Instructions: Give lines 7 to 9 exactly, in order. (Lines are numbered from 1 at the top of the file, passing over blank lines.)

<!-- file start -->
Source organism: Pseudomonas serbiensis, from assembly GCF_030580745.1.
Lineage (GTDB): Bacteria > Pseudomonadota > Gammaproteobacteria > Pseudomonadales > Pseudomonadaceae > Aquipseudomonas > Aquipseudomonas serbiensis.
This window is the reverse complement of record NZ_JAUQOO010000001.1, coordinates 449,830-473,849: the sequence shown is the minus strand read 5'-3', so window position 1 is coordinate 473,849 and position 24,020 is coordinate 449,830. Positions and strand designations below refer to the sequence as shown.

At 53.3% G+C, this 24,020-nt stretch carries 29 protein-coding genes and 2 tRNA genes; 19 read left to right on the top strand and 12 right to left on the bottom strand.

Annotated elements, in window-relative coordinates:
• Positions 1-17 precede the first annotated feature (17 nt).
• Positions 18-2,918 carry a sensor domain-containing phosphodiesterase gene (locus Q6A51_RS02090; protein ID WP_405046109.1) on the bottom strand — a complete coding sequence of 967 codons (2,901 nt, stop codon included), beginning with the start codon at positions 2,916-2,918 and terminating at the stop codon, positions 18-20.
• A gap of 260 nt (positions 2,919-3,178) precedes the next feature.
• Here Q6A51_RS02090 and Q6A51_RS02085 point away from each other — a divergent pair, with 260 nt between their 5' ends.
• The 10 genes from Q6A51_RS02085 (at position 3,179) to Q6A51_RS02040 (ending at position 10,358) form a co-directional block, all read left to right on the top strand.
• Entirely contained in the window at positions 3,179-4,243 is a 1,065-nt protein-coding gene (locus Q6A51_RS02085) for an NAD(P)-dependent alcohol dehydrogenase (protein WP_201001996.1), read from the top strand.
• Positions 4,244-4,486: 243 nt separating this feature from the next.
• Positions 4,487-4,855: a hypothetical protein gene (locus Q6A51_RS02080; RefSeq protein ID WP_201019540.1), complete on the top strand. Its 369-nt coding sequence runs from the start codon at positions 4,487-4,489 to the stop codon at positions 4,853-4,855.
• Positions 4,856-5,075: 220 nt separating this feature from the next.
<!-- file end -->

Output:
• Positions 18-2,918 carry a sensor domain-containing phosphodiesterase gene (locus Q6A51_RS02090; protein ID WP_405046109.1) on the bottom strand — a complete coding sequence of 967 codons (2,901 nt, stop codon included), beginning with the start codon at positions 2,916-2,918 and terminating at the stop codon, positions 18-20.
• A gap of 260 nt (positions 2,919-3,178) precedes the next feature.
• Here Q6A51_RS02090 and Q6A51_RS02085 point away from each other — a divergent pair, with 260 nt between their 5' ends.